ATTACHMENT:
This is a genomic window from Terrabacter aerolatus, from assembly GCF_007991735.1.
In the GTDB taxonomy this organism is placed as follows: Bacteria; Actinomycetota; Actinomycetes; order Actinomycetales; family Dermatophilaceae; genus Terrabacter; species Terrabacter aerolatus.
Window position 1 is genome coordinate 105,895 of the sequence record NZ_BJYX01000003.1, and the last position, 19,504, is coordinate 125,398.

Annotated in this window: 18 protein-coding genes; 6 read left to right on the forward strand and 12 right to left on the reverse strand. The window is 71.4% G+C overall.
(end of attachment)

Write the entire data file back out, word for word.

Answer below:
This is a genomic window from Terrabacter aerolatus, from assembly GCF_007991735.1.
In the GTDB taxonomy this organism is placed as follows: Bacteria; Actinomycetota; Actinomycetes; order Actinomycetales; family Dermatophilaceae; genus Terrabacter; species Terrabacter aerolatus.
Window position 1 is genome coordinate 105,895 of the sequence record NZ_BJYX01000003.1, and the last position, 19,504, is coordinate 125,398.

Annotated in this window: 18 protein-coding genes; 6 read left to right on the forward strand and 12 right to left on the reverse strand. The window is 71.4% G+C overall.